Fiona Logan, Chief Executive of Insights, explores how leaders can help their businesses maintain the valuable intimacy generated over the past couple of years as businesses look ahead to 2022.
Go back two years and intimacy wasn’t something associated with the world of work. Instead, it might have been used to describe a close relationship with a family member or friend. But then there was a global pandemic, and while most people were forced to physically distance themselves from one another – ironically – many of us became closer.
You may remember in 2017 when an American academic was interrupted by his children during a live television interview – the clip soon went viral. It was so unusual at the time that it was almost comical. Nowadays most business meetings are taken virtually from our home office – and they’re frequently interrupted by our children, our pets, or a knock at the front door. It is completely normal! That is unlikely to change anytime soon, and nor should it.
In the months ahead, as new challenges related to Covid-19 present and colleagues continue to work remotely, or adopt hybrid patterns of working, leaders will need to get increasingly comfortable with this intimacy and the unexpected benefits it can bring.
The benefit of increased intimacy
As human beings we generally have an ideal version of ourselves we are happy to share with the world –– think the official, posed photo on LinkedIn – and then a more authentic ‘whole self.’ This is usually the version we only share with those closest to us.
Pre-Covid, most of us would have known our colleague’s ideal version of themselves, but after two years of home-working, we have become much more intimate and increasingly familiar with each other’s authentic self. It starts at the core level – coming into each other’s homes forces us to be more authentic, which makes us more accessible, transparent, and more relatable. That also allows us to empathise and opens the door to new ways of thinking and working. Increased intimacy has benefits in terms of trust and a positive working climate, which are fundamental to engagement and productivity in an organisation.
How to maintain intimacy
When businesses transition back to the workplace, it will be important to protect the advances we’ve made over the past two years. Some people will be chomping at the bit to return to the office, while others may feel anxious as they’ve settled into a home-working rhythm, so maintaining that trust and positive climate will be essential. We can’t just jump back to how things were in 2019 and we must transition in a way that accounts for different individual preferences.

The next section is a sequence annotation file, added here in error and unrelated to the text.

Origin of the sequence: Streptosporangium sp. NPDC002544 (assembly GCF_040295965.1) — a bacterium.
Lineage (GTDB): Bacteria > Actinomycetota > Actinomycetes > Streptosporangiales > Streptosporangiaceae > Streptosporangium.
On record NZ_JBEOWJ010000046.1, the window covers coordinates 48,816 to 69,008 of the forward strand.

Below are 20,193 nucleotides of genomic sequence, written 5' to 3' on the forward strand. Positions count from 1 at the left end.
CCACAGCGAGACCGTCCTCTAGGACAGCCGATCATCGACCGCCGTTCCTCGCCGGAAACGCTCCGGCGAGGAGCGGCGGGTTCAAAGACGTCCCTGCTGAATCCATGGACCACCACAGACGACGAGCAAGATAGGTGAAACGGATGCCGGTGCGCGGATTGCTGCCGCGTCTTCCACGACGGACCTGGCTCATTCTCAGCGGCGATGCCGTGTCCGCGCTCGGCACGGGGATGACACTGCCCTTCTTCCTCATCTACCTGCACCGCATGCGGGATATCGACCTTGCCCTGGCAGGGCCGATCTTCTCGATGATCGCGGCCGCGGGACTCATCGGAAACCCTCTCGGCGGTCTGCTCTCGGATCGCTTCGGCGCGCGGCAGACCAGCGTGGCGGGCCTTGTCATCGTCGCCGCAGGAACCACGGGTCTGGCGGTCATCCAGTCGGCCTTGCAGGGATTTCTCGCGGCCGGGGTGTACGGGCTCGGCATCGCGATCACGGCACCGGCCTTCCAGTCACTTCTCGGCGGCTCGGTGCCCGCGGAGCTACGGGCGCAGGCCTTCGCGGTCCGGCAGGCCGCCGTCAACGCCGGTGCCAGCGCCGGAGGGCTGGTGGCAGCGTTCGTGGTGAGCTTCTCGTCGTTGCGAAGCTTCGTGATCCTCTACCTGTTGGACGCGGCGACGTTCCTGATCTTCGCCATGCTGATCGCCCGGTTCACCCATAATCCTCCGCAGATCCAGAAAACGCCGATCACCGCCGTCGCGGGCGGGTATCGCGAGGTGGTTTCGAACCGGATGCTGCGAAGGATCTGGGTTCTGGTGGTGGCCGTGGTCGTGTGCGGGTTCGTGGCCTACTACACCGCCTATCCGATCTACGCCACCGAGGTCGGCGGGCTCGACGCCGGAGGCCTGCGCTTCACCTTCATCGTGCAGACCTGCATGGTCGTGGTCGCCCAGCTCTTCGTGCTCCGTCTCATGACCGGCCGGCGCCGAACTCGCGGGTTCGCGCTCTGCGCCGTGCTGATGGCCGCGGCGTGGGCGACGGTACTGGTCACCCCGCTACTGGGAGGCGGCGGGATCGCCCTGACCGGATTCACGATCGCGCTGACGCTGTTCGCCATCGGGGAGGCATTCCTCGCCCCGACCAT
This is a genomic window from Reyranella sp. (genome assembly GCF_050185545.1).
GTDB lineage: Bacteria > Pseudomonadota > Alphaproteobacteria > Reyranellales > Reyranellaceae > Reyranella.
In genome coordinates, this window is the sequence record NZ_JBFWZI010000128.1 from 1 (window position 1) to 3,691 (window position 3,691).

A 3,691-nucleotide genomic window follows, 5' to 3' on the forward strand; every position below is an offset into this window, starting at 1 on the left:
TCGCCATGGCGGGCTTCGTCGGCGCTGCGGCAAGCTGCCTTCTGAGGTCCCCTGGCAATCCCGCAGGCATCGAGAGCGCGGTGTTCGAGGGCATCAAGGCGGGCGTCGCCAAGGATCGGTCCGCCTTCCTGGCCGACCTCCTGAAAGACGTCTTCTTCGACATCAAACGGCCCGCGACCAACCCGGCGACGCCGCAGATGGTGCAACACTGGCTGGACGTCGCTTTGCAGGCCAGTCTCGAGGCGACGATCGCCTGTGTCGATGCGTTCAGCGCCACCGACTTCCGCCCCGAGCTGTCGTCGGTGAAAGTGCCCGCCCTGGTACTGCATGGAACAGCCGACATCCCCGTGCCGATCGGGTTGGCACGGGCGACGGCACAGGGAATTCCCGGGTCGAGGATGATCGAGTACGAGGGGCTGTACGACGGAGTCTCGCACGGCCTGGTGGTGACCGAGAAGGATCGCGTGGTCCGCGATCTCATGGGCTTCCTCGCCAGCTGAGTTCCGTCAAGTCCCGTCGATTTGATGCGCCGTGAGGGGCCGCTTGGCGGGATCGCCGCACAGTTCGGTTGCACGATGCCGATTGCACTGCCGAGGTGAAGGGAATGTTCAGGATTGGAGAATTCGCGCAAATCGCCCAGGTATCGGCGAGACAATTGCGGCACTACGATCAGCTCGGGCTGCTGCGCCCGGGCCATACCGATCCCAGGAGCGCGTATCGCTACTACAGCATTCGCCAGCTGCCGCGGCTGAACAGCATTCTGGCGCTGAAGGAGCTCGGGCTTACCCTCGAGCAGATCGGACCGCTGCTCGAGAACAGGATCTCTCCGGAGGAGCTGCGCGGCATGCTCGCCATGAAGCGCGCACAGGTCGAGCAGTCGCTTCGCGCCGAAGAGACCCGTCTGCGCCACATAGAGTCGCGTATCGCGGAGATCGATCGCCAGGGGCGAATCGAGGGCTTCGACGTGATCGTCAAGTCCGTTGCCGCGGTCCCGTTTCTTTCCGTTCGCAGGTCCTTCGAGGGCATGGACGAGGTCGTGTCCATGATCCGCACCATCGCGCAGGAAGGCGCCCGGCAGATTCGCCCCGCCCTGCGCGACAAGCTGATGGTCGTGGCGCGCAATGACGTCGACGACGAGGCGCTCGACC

It is also important to consider the zeitgeist of Gen C – a powerful new group of digital natives who care deeply about creation, connection, and community. Gen C demands the informal – but highly productive – lifestyle that Covid-19 has been a super-accelerator for, and the work/life balance that accompanies it.
With all this in mind, three key areas can help leaders to ensure intimacy continues during the next transition.
1. Focus on wellbeing
When people are empowered to take ownership of their own wellbeing, the result is that they are committed and highly productive. As leaders, we should create space for people to care for themselves and they will repay you by caring for the organisation that supported them, and its people.
2. Focus on diversity of experience
Everyone will have their own unique experience of the pandemic, and we should respect that. As leaders, we need to ensure an environment that encourages individuals to share their personal experiences, increases awareness and understanding, creates empathy, and builds a spirit of togetherness. It also means that, as you transition back to the office, the window in people’s lives won’t slam shut – it can, and likely will, remain open.
3. Focus on purpose
For me, purpose is the most important aspect of all. Community – and intimacy – come from a shared endeavour. Insights have always been purpose-led, but Covid-19 renewed this sense of purpose. As we come out of the pandemic, leaders must do what they can to maintain a focus on purpose and to retain intimacy as organisations return to the office.
Everything we’ve experienced over the past two years has pushed and changed us. We must embrace these changes – understanding that the personal can and will intersect with the professional – and get increasingly comfortable with the changing dynamics of working relationships and the benefits this can bring both individuals, teams and organisations.